Don Marcelo shouted, and for a moment, everything stopped.

“I told you to get out, and to carry on without me!”

“But we can't do that, Father. Either we go together or we stay together,” said Belinda, the oldest child, sternly.

The father pinned Diego with his eyes, and his son understood the message. It related to what they had talked about only a few hours before. From that moment, Diego felt that the responsibility of taking charge of the family's destiny had fallen on his shoulders.

The boy came over to his father, kissed his forehead respectfully and sorrowfully.

“Obey Father's will and come with me. We don't have more time. Fast! Let's go, now!”

Diego remained strong in spite of his sisters' refusal. He pressed the two younger ones, hoping to receive the support of the elder.

“It's fine, let's go,” Belinda said, coming down from the bed and pulling at her two sisters. Though it hurt her to say these words, she knew it was the right decision.

With nearly no time to mourn, unable to react to all that was happening to them, the girls took leave of their father. They kissed his cheeks, his hands; they didn't know how to tell him good-bye. But he pushed them so they would leave as soon as possible.

Then they all fell quiet, hearing shouts and the sound of horses approaching the inn.

“Get out now!” the father screamed, enraged.

The four children went down the stairs tumbling one against the other, and when they'd made it out of the house, they rushed to the stables. A cart waited for them there, hitched to two nervous horses ready to set off quickly on their journey away. Diego helped his three sisters get in. Once he was in the coachman's seat, with Belinda at his side, the boy snapped the reins over the animals' flanks and they responded by setting off at a ferocious trot.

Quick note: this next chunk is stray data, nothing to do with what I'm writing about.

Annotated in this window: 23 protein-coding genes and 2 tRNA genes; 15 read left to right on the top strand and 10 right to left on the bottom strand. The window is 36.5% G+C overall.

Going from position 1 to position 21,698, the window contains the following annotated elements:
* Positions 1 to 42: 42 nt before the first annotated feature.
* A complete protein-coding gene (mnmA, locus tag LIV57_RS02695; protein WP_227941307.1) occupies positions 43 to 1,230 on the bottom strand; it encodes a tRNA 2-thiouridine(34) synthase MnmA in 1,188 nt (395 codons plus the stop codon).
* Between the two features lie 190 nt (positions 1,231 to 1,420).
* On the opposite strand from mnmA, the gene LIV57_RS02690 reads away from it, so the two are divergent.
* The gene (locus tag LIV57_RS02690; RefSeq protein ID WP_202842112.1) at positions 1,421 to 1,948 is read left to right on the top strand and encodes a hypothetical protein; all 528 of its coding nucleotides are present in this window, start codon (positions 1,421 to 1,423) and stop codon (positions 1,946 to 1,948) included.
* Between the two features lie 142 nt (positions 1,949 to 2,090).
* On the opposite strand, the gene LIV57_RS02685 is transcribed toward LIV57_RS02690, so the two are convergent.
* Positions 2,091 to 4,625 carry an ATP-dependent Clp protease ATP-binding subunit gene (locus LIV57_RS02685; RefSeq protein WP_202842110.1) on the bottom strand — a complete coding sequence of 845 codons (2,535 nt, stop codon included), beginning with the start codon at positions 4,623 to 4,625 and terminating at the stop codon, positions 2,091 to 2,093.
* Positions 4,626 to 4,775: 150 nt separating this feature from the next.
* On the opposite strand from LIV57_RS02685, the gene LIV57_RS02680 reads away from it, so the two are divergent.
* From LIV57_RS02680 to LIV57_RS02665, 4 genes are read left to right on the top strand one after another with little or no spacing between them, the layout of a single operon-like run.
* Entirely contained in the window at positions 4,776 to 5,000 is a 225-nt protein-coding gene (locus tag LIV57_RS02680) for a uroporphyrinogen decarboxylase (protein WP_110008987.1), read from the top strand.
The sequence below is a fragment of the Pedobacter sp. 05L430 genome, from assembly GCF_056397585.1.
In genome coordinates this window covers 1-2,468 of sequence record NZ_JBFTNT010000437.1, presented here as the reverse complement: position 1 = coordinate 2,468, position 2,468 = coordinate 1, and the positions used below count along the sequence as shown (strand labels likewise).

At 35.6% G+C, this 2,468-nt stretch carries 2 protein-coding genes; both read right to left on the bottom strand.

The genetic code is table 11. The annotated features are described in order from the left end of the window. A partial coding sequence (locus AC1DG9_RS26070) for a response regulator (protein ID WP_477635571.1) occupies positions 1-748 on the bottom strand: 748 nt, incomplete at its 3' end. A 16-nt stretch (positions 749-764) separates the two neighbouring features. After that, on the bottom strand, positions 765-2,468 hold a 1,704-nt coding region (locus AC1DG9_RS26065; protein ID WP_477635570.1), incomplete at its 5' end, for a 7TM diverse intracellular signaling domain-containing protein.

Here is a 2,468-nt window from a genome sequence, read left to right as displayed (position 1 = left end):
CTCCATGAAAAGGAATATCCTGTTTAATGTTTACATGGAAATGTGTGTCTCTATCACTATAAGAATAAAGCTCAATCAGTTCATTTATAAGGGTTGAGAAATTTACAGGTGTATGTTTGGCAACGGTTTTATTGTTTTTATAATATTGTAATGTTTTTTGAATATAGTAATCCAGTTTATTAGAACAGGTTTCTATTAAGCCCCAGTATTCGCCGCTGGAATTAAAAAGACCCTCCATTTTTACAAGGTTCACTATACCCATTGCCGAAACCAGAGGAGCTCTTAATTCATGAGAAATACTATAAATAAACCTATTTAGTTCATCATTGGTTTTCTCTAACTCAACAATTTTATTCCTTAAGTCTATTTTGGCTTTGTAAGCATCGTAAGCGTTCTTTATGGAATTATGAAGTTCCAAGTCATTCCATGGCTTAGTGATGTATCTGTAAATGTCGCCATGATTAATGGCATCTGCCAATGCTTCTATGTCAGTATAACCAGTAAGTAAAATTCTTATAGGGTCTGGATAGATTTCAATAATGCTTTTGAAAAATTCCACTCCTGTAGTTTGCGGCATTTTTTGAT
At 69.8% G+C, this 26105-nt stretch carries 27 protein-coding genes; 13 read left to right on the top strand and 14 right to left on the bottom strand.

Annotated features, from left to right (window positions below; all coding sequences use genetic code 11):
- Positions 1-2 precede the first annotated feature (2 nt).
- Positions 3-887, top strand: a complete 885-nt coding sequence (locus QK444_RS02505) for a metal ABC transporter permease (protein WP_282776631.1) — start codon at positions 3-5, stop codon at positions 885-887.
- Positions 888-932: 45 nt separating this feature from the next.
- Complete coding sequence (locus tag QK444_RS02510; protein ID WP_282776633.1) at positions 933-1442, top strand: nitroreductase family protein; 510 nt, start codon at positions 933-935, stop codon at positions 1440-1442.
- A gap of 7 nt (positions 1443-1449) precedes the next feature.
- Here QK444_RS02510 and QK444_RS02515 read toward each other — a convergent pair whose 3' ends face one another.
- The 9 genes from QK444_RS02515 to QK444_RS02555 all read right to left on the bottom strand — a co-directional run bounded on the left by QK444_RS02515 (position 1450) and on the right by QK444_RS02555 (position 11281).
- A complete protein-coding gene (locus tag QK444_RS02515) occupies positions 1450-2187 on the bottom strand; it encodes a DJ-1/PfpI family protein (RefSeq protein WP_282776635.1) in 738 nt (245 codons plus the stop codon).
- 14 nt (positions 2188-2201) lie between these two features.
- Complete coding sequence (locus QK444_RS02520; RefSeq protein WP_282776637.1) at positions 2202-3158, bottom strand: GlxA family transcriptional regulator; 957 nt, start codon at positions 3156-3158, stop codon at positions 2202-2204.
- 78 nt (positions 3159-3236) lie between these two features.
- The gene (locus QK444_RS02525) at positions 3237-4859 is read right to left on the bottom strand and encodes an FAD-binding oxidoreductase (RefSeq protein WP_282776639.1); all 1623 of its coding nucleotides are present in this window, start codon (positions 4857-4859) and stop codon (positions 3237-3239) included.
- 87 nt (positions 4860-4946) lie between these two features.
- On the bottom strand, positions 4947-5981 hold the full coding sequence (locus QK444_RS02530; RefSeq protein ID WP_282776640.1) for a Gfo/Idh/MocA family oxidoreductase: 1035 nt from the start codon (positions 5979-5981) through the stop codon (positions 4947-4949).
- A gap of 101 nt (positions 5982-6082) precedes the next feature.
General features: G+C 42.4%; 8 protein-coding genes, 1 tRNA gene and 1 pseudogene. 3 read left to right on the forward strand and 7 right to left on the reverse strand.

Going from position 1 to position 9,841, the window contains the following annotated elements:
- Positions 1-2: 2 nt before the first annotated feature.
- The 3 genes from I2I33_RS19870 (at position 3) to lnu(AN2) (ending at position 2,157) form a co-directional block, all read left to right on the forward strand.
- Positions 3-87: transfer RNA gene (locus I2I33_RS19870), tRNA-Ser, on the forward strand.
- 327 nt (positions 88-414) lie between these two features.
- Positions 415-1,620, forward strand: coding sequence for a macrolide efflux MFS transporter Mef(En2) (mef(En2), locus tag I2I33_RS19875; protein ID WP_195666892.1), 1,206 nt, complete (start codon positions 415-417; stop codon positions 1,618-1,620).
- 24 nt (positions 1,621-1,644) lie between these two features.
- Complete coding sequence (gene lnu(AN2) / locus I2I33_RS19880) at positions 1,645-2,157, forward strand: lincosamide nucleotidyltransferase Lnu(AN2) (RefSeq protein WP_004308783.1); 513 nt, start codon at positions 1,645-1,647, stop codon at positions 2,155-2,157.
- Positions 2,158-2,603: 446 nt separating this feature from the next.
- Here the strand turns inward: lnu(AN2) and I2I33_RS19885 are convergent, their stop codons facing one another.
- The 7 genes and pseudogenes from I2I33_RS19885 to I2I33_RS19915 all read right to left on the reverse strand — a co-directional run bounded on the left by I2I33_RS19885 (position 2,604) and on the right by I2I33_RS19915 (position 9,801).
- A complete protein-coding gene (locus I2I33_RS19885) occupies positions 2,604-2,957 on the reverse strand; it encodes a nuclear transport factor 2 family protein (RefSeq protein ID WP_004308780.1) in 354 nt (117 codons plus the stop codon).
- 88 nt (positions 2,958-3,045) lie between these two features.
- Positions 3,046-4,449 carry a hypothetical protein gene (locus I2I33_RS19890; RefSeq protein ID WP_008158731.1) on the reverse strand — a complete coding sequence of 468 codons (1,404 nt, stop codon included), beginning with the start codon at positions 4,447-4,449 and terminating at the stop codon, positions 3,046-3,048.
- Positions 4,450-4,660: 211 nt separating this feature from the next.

After they had gone only a few yards, amid the crack of the road against the horse's hooves, Diego heard a high-pitched whinnying behind him. He turned and saw his mare, Sabba. She ran behind them like a lightning bolt, slicing through the air. Her tensed body and her determined look made her the most beautiful animal in the world. That mare had come into his life shortly after his mother had died, to help him overcome his deep sadness. Don Marcelo had paid a great deal for her, and yet he never rued doing so once he had seen them together.

Diego shouted her name and Sabba sped up more until she came up alongside the cart. The mare snorted with pleasure when her master reached out to stroke her head. Her eyes showed loyalty, but also fear.

“Poor Sabba … I forgot you.”

His words made him think of his father. With a wounded heart, he looked at his older sister, he begged her pardon, passed her the reins, and in one leap bounded onto Sabba's back.

“I have to help Father …!” he shouted while he watched them speed on. “Don't stop for anything until you get to Toledo. When I can, I'll come look for you. Go, don't turn back. We'll see each other again in Toledo.”

BOOK: The Horse Healer
3.94Mb size Format: txt, pdf, ePub